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TUESDAY, May 17 (HealthDay News) -- A DNA region linked to depression has been identified by two different groups of scientists.
The studies by teams at Washington University School of Medicine in St. Louis and King's College London in the United Kingdom pinpointed a region on chromosome 3 that contains up to 90 genes.
The Washington University group analyzed data from 91 families in Australia and 25 families in Finland, while the King's College London researchers looked at more than 800 U.K. families affected by recurrent depression.
"What's remarkable is that both groups found exactly the same region in two separate studies," Pamela A.F. Madden, a professor of psychology and senior investigator with the Washington University study, said in a university news release.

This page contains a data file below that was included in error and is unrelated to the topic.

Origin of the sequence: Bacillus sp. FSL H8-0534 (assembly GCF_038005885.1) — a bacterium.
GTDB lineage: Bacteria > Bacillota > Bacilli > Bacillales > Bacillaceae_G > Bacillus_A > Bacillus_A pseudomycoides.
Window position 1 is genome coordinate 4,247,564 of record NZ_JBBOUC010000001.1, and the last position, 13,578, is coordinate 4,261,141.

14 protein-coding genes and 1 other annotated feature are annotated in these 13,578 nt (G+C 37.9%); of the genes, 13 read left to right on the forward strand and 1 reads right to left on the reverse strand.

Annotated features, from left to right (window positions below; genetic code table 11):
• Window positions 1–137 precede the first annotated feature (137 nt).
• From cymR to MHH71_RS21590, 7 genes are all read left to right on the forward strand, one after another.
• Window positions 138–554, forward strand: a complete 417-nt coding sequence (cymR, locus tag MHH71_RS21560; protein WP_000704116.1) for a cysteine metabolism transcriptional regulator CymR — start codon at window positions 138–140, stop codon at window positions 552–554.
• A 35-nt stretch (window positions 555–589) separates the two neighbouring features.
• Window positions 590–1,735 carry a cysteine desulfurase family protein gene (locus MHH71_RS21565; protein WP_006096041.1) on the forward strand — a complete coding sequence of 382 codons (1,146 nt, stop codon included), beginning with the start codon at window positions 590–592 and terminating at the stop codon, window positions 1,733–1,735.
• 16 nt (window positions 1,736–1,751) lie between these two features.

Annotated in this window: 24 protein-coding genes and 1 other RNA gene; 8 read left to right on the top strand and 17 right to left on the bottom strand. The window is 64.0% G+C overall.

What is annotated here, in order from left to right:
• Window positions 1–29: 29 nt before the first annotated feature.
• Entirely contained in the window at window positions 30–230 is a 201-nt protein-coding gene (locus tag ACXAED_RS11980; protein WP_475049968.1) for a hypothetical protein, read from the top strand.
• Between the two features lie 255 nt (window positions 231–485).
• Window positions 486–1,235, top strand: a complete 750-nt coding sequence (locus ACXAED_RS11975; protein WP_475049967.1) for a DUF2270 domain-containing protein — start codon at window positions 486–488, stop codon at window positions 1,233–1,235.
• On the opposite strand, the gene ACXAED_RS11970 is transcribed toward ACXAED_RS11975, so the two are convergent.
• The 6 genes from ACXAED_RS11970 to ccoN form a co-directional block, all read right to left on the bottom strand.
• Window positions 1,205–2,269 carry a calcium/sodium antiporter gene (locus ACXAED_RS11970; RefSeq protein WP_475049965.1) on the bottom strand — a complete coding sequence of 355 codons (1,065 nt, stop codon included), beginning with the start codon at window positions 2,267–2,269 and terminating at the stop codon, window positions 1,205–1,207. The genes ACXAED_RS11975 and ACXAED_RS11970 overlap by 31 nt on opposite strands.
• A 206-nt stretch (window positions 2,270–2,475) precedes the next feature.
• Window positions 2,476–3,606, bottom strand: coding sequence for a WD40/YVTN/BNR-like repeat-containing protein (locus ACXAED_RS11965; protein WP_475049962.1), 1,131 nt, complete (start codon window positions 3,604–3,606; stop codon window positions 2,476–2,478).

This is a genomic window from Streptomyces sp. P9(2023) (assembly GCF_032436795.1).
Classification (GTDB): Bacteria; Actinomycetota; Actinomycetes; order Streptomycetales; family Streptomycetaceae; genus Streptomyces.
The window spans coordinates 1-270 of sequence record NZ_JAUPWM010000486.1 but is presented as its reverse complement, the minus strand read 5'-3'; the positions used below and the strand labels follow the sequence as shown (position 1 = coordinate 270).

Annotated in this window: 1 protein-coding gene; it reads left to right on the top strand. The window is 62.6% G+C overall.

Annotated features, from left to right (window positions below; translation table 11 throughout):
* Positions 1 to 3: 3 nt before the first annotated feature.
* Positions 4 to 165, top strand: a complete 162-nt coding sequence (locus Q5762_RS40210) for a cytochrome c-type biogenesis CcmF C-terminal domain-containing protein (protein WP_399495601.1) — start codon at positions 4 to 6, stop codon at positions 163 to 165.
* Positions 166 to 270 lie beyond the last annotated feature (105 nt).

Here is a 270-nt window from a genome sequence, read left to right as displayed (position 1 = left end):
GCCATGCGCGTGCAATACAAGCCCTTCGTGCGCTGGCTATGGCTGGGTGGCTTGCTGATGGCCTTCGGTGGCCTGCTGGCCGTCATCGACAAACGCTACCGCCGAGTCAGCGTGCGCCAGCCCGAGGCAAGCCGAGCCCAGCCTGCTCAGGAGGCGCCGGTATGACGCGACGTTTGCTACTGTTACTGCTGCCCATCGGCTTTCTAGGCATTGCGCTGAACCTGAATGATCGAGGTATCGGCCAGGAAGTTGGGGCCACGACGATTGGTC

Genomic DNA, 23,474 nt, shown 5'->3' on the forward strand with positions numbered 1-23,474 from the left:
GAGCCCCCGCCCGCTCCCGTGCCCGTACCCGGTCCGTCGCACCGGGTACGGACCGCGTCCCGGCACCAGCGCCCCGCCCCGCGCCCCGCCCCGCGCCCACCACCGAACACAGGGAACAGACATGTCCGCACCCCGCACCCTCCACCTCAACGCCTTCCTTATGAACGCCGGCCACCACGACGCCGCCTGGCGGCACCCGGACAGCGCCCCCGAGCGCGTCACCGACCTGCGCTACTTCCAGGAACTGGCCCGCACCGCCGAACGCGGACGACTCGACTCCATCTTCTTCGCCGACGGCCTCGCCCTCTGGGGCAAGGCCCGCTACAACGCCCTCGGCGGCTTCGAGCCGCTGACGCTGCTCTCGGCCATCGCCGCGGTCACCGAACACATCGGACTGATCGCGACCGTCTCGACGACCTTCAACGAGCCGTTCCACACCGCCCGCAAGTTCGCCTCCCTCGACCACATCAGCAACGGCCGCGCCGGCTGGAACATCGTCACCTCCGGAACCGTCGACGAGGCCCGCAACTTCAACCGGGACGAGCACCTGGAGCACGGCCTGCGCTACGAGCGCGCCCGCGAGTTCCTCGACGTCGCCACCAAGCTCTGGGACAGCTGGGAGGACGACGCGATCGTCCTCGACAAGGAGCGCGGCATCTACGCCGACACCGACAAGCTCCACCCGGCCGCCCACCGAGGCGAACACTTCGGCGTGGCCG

"We were working independently and not collaborating on any level, but as we looked for ways to replicate our findings, the group in London contacted us to say, 'We have the same linkage peak, and it's significant.'"
Both studies appear May 16 in the American Journal of Psychiatry.
A number of previous studies have suggested that depression risk is influenced by genetics. It's likely that many genes are involved in depression, Madden said in a news release.
These new findings don't offer any immediate benefit for people with depression, but are an important step in improving understanding about what may be occurring at the genetic and molecular levels in patients with depression, Madden said.
Major depression affects about 20 percent of people at some point in their lives.
The U.S. National Institute of Mental Health has more about depression.